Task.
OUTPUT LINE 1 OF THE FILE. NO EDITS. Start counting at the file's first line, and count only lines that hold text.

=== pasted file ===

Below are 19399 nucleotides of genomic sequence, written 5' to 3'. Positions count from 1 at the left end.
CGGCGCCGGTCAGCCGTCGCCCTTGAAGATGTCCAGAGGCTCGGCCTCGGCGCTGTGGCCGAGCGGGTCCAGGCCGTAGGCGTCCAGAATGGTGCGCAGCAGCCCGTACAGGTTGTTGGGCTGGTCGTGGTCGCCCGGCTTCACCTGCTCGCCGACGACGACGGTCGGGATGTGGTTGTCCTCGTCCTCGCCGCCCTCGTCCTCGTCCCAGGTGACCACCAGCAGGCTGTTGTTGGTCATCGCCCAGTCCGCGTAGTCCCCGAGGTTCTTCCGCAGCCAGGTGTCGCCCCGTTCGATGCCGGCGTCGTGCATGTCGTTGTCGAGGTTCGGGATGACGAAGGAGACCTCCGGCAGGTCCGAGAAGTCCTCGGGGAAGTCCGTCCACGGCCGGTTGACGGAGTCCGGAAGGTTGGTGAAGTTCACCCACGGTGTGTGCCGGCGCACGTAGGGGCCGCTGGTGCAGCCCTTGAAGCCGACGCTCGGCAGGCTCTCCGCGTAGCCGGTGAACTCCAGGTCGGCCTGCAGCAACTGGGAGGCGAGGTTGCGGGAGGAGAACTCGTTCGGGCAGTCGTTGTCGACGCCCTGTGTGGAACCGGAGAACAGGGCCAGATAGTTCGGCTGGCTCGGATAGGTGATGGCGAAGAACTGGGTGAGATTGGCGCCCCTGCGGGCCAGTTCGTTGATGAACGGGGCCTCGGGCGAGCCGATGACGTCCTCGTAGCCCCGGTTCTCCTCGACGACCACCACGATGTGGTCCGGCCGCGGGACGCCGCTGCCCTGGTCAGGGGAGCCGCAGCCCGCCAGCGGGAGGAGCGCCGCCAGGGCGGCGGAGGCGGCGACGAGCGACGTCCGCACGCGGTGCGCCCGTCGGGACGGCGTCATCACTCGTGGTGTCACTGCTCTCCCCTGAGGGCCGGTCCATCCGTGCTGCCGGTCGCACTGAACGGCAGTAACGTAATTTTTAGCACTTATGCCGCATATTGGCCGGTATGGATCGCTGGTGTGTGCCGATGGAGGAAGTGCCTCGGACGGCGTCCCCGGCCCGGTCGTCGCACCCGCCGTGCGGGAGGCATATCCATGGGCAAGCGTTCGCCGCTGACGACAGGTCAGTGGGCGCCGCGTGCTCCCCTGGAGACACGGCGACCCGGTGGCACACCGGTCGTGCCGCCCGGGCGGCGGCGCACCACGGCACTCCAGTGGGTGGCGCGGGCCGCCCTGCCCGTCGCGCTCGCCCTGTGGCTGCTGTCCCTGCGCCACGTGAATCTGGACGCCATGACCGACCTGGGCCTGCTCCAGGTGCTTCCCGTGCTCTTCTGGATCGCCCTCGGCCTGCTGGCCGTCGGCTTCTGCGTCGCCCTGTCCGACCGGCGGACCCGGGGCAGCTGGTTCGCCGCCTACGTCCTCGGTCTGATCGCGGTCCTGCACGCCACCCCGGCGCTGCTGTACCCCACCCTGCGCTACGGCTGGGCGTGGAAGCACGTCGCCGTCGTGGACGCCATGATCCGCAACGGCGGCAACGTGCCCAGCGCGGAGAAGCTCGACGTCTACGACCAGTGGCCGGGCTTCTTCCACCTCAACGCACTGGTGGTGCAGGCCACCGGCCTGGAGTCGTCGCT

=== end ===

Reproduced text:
Below are 19399 nucleotides of genomic sequence, written 5' to 3'. Positions count from 1 at the left end.